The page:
In conjunction with Leo Selvaggio and URME Surveillance, the Wende is using AR to test facial recognition and open a discourse on surveillance technology in use today. Museum visitors can wear URME’s prosthetic mask, or make a paper mask, and when the Blippar app scans the guest disguised with the mask, it identifies Selvaggio’s faceand brings up biometric information about him as well as content related to the exhibition.
Museum visitor wearing URME’s prosthetic mask with Blippar content confirming Selvaggio’s face was recognized.
Enhanced content can be accessed by scanning URME’s mask.
This exhibit emphasizes URME’s quest to protect the public from government surveillance, and allows Museum visitors to participate in and learn first-hand what facial recognition technology is capable of, instead of only reading about the implications.
In addition, the Wende has used Blippar to create an interactive guessing game with four different sculptures of Lenin. The Museum’s collection contains approximately 85 Lenin busts, and they are continuing to experiment with the capabilities of Augmented Reality and facial recognition technology to decipher geographic origins and emotional expressions of figurative artworks. This collaborative project will expand to analyze images of Lenin from collections all over the former Eastern Bloc and the Soviet Union.
Each bust is recognized by the Blippar app and visitors have the opportunity to guess from the country of origin for each.
The multiple choice question is posed to guests. Once they have made their choice, they will see the correct answer as well as the percentages of other visitors’ choices.
Each country depicted Lenin in a slightly different way according to its own pictorial tradition. The facial recognition technology allows visitors to look more closely at the artifacts and interact with them in new ways. Most museum patrons would not classify Lenin busts as “fun,” but this interactive game brings interest and enjoyment into an analysis of these artifacts.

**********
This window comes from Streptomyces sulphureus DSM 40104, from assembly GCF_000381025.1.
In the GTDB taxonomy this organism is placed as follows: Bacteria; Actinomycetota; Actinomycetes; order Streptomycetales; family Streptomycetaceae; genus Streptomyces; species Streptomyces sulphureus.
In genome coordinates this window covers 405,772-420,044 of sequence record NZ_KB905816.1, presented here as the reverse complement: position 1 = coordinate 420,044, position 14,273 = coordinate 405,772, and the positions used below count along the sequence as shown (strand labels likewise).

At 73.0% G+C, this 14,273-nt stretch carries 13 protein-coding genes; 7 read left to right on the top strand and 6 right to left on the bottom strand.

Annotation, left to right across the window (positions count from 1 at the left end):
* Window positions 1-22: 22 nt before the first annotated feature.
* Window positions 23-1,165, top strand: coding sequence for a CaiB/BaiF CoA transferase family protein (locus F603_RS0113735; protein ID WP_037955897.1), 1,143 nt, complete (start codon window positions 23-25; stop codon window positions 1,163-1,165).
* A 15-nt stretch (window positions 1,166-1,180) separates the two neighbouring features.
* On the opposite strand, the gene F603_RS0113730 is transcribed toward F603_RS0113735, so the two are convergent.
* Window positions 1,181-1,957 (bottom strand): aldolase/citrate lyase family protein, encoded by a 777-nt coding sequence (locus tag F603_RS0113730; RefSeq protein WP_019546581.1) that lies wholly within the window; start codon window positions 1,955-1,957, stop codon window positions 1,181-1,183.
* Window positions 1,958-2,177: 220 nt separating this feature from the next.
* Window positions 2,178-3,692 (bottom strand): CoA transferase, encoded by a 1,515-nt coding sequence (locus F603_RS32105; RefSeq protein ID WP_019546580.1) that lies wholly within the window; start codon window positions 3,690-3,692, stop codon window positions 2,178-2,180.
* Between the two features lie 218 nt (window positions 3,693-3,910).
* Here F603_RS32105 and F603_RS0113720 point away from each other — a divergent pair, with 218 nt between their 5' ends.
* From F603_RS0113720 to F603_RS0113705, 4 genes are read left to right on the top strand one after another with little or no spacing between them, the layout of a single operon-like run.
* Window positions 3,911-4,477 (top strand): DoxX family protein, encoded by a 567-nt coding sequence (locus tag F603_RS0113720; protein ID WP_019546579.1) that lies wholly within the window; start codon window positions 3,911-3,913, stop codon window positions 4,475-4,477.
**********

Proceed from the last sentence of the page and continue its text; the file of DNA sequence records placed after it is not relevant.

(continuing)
In an age where most children–and adults–are glued to their cell phones and tablets, it is a challenge for museums to engage their visitors with traditional methods and older technologies. Augmented Reality has opened up innovative options for creating interactive opportunities for museum visitors, allowed museums to exhibit their content outside of the institution’s walls, and made different types of media, especially moving image content, which is often a challenge to exhibit in a traditional museum setting, available to users. With the exponential growth of this technology over the past few years, museums have been able to create extraordinary exhibits, and as this technology expands into the future, there is no limit to how a museum’s artifacts can be engaged with, displayed, and shared.
Jen O’Leary worked as an AV Intern at the Wende Museum. She is a 2nd year graduate student in UCLA’s Moving Image Archive Studies program focusing on camera and projection technologies’ influences on the restoration and preservation of moving image material.